“In the evening you say that the weather will be fine because the sky is red. And in the morning you say that there will be a storm today because the sky is red and overcast. You can forecast the weather by judging the appearance of the sky, but you cannot interpret the signs of the times. Matt 16:2-3 (GW)

Punxsutawney Phil Weather Prognosticator

Yesterday the world’s most famous four-legged weather forecaster, Punxsutawney Phil, predicted an early spring. Phil’s handlers told Groundhog Day revelers at Gobbler’s Knob, a tiny hill in Punxsutawney, Pa., that the groundhog had not seen his shadow, meaning winter will end within six weeks, according to tradition.


Meanwhile the nation was digging out from record snowfalls and fighting record low temperatures, caused by a recent winter storm.

Paul Kocin, a meteorologist for the National Weather Service in Washington, D.C., said the storm compares to some of the greatest ever largely because of its timing. He estimated 50 million people were affected.

The fearsome storm spread a smothering shroud of white over nearly half the nation, snarling transportation from Oklahoma to New England, burying parts of the Midwest under 2 feet of snow and laying down dangerously heavy ice in the Northeast.

The storm that resulted from two clashing air masses was extraordinarily rare for its size and ferocious strength. The storm derived its power from the collision of cold air sweeping down from Canada and warm, moist air coming up from the south.

Louis Uccellini, director of the government’s National Centers for Environmental Prediction, said the storm also drew strength from the La Nina (la NEEN’-ya) condition affecting the tropical Pacific Ocean.
La Nina is a periodic cooling of the surface temperatures of the tropical Pacific Ocean, the opposite of the better-known El Nino (el NEEN’-yoh) warming. Both can have significant impacts on weather around the world by changing the movement of winds and high and low pressure systems.

“A storm that produces a swath of 20-inch snow is really something we’d see once every 50 years maybe,” National Weather Service meteorologist Thomas Spriggs said.
It’s Global Warming Don’t You Know
Record-setting snow and cold afflicting much of the nation in recent weeks didn’t deter Al Gore from making dire warnings about global warming however.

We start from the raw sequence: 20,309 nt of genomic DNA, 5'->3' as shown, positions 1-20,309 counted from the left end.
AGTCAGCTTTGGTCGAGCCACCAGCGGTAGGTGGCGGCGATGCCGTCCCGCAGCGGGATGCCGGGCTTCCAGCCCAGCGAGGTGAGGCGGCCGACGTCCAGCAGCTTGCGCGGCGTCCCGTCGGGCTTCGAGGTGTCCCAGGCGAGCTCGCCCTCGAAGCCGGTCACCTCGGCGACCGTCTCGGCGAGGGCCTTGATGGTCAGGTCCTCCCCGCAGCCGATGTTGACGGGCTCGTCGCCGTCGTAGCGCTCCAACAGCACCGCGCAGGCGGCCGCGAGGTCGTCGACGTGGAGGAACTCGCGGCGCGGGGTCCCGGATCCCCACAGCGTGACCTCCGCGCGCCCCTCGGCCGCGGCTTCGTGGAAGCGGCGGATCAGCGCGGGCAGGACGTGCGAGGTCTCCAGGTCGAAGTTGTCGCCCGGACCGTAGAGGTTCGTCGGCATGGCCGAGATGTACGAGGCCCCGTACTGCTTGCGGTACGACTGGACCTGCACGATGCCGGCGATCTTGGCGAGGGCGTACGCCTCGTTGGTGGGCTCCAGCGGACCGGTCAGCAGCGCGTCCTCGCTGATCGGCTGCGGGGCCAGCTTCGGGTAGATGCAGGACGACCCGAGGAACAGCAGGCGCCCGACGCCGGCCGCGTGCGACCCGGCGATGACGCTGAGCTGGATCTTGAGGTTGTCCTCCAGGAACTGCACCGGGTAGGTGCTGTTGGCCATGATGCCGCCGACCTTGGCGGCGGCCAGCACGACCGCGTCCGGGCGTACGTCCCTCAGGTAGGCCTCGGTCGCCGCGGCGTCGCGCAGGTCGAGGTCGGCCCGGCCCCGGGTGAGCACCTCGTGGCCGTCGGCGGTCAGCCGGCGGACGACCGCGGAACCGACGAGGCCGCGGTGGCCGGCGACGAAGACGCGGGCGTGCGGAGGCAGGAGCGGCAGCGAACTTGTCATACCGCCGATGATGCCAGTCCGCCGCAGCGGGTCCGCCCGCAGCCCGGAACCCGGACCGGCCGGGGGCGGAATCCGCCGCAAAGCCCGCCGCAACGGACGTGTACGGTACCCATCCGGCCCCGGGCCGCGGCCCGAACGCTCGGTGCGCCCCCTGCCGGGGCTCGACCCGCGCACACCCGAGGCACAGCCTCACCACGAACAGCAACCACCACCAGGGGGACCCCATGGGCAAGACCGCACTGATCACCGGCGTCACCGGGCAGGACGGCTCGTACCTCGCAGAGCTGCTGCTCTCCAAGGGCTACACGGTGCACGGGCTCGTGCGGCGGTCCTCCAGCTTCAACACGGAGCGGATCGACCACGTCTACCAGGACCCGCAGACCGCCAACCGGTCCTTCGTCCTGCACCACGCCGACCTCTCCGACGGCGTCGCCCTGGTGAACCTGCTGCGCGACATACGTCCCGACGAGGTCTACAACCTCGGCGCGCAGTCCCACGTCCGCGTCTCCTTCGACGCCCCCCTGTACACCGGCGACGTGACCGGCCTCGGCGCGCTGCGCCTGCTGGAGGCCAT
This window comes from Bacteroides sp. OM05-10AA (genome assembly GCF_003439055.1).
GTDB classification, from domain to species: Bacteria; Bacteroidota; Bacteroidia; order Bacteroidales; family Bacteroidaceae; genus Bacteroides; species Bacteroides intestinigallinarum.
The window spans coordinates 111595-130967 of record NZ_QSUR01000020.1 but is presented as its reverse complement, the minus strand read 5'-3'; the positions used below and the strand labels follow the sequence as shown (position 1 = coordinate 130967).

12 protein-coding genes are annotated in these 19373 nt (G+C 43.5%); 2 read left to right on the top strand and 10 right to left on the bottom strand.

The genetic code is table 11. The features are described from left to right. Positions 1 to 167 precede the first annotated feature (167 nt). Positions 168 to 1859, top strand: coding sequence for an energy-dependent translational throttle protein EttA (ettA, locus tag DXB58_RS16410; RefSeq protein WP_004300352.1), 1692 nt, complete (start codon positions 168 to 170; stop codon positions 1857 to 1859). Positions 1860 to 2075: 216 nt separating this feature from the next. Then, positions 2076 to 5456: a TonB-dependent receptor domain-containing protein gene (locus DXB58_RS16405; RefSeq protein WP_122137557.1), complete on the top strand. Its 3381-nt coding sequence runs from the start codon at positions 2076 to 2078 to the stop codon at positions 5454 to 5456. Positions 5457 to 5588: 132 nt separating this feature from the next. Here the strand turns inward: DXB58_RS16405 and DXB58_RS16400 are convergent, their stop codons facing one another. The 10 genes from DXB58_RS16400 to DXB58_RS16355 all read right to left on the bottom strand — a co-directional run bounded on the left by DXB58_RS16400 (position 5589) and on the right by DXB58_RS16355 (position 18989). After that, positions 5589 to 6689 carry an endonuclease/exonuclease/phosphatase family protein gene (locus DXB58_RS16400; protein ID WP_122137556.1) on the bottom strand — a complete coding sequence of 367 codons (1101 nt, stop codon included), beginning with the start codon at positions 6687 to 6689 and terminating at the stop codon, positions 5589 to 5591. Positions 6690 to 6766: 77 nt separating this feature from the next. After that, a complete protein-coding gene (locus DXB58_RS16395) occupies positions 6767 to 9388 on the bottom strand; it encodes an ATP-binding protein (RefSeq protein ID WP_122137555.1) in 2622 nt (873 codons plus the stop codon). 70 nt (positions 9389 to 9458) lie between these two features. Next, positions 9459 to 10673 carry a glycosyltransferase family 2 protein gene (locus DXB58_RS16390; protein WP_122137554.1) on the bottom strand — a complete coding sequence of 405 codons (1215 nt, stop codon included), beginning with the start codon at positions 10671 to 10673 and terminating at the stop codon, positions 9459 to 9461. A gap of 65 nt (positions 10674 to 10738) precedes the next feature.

The former Vice President on Monday January 31st responded to Fox News Channel host Bill OReilly’s on-air question last week: “Why has southern New York turned into the tundra?”
“I appreciate the question,” Gore wrote on his website.
“As it turns out, the scientific community has been addressing this particular question for some time now and they say that increased heavy snowfalls are completely consistent with what they have been predicting as a consequence of man-made global warming.”

Gore then quoted an article by Clarence Page in the Chicago Tribune in early 2010: “In fact, scientists have been warning for at least two decades that global warming could make snowstorms more severe. Snow has two simple ingredients: cold and moisture. Warmer air collects moisture like a sponge until it hits a patch of cold air. When temperatures dip below freezing, a lot of moisture creates a lot of snow.

“A rise in global temperature can create all sorts of havoc, ranging from hotter dry spells to colder winters, along with increasingly violent storms, flooding, forest fires and loss of endangered species.”
In other words, if there is record snow falls it is global warming, lack of snow during the winter is also a result of global warming, record droughts or record rainfall all are results of global warming. So whether you freeze or burn it is all a result of global warming. No matter what the weather forecast is for tomorrow you know it will be a result of global warming.

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In the movie “Groundhog Day,” Bill Murray plays weatherman Phil Connors doomed to relive Groundhog day, over and over, until he achieves some sort of spiritual discovery.


Whether Phil sees his shadow or not the forecast is always the same six weeks until spring.

“You want a prediction about the weather? You’re asking the wrong Phil,” Bill Murray’s character says in the movie “Groundhog Day.” He continues, “I’ll give you a winter prediction: It’s gonna be cold, it’s gonna be gray, and it’s gonna last you for the rest of your life.” Al Gore would say it is hot and getting hotter and it will last you the rest of your life.

Al Gore, Punxy Phil, the global warming crowd all continue to give the same forecast day after day. Now all they need to do is come up with a theme song to play every morning at 6 AM.

Perhaps we would do better by asking the creator of the weather what tomorrow’s forecast will be?
As long as the earth exists, planting and harvesting, cold and heat, summer and winter, day and night will never stop.” Gen 8:22 (GW)
And that is this week’s tail feather.

But those who are waiting for the Lord will have new strength; they will get wings like eagles: running, they will not be tired, and walking, they will have no weariness. Isaiah 40:31Open Link in New Window (BBE)


Along for the journey

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